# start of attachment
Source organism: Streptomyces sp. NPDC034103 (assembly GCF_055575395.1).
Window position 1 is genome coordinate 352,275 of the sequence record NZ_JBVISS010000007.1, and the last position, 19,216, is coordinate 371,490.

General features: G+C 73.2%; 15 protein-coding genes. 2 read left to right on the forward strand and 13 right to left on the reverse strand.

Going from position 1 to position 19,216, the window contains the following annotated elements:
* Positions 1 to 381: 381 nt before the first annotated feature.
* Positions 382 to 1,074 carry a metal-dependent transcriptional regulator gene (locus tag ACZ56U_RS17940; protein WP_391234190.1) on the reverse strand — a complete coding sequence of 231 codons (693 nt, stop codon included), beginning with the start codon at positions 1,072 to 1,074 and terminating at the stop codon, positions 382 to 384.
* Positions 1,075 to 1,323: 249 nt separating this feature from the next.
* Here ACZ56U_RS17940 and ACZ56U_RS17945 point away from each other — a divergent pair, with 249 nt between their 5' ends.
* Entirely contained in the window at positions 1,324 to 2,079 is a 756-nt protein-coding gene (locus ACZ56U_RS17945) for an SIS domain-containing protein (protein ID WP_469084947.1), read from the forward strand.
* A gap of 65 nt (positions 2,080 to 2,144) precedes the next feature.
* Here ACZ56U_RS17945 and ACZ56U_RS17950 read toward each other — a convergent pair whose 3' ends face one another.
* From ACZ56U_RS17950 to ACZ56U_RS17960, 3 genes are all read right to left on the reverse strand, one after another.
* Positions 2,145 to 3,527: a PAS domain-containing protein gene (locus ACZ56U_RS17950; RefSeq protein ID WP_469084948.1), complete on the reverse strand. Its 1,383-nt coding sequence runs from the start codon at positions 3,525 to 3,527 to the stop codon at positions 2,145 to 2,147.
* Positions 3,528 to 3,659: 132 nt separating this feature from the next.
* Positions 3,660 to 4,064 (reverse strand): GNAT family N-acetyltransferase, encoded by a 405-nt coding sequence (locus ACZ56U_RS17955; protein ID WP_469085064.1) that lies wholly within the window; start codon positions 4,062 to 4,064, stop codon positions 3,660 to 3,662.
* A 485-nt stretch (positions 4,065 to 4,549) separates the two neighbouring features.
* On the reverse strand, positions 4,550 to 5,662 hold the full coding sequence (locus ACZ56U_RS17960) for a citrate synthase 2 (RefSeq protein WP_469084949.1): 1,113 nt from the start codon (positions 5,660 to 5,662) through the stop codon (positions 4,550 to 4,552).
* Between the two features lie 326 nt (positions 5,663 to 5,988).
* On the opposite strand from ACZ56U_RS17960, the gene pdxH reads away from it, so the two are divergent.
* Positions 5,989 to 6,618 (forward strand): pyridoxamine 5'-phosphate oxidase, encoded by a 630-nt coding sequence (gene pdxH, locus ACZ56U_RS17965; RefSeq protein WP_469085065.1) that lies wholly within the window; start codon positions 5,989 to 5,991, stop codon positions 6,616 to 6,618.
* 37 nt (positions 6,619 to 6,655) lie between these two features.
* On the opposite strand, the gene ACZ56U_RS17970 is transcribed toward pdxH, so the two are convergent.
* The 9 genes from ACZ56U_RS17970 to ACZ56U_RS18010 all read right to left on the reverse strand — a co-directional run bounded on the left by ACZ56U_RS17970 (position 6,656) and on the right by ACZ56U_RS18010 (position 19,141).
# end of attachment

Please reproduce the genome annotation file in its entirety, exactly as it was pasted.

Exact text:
Source organism: Streptomyces sp. NPDC034103 (assembly GCF_055575395.1).
Window position 1 is genome coordinate 352,275 of the sequence record NZ_JBVISS010000007.1, and the last position, 19,216, is coordinate 371,490.

General features: G+C 73.2%; 15 protein-coding genes. 2 read left to right on the forward strand and 13 right to left on the reverse strand.

Going from position 1 to position 19,216, the window contains the following annotated elements:
* Positions 1 to 381: 381 nt before the first annotated feature.
* Positions 382 to 1,074 carry a metal-dependent transcriptional regulator gene (locus tag ACZ56U_RS17940; protein WP_391234190.1) on the reverse strand — a complete coding sequence of 231 codons (693 nt, stop codon included), beginning with the start codon at positions 1,072 to 1,074 and terminating at the stop codon, positions 382 to 384.
* Positions 1,075 to 1,323: 249 nt separating this feature from the next.
* Here ACZ56U_RS17940 and ACZ56U_RS17945 point away from each other — a divergent pair, with 249 nt between their 5' ends.
* Entirely contained in the window at positions 1,324 to 2,079 is a 756-nt protein-coding gene (locus ACZ56U_RS17945) for an SIS domain-containing protein (protein ID WP_469084947.1), read from the forward strand.
* A gap of 65 nt (positions 2,080 to 2,144) precedes the next feature.
* Here ACZ56U_RS17945 and ACZ56U_RS17950 read toward each other — a convergent pair whose 3' ends face one another.
* From ACZ56U_RS17950 to ACZ56U_RS17960, 3 genes are all read right to left on the reverse strand, one after another.
* Positions 2,145 to 3,527: a PAS domain-containing protein gene (locus ACZ56U_RS17950; RefSeq protein ID WP_469084948.1), complete on the reverse strand. Its 1,383-nt coding sequence runs from the start codon at positions 3,525 to 3,527 to the stop codon at positions 2,145 to 2,147.
* Positions 3,528 to 3,659: 132 nt separating this feature from the next.
* Positions 3,660 to 4,064 (reverse strand): GNAT family N-acetyltransferase, encoded by a 405-nt coding sequence (locus ACZ56U_RS17955; protein ID WP_469085064.1) that lies wholly within the window; start codon positions 4,062 to 4,064, stop codon positions 3,660 to 3,662.
* A 485-nt stretch (positions 4,065 to 4,549) separates the two neighbouring features.
* On the reverse strand, positions 4,550 to 5,662 hold the full coding sequence (locus ACZ56U_RS17960) for a citrate synthase 2 (RefSeq protein WP_469084949.1): 1,113 nt from the start codon (positions 5,660 to 5,662) through the stop codon (positions 4,550 to 4,552).
* Between the two features lie 326 nt (positions 5,663 to 5,988).
* On the opposite strand from ACZ56U_RS17960, the gene pdxH reads away from it, so the two are divergent.
* Positions 5,989 to 6,618 (forward strand): pyridoxamine 5'-phosphate oxidase, encoded by a 630-nt coding sequence (gene pdxH, locus ACZ56U_RS17965; RefSeq protein WP_469085065.1) that lies wholly within the window; start codon positions 5,989 to 5,991, stop codon positions 6,616 to 6,618.
* 37 nt (positions 6,619 to 6,655) lie between these two features.
* On the opposite strand, the gene ACZ56U_RS17970 is transcribed toward pdxH, so the two are convergent.
* The 9 genes from ACZ56U_RS17970 to ACZ56U_RS18010 all read right to left on the reverse strand — a co-directional run bounded on the left by ACZ56U_RS17970 (position 6,656) and on the right by ACZ56U_RS18010 (position 19,141).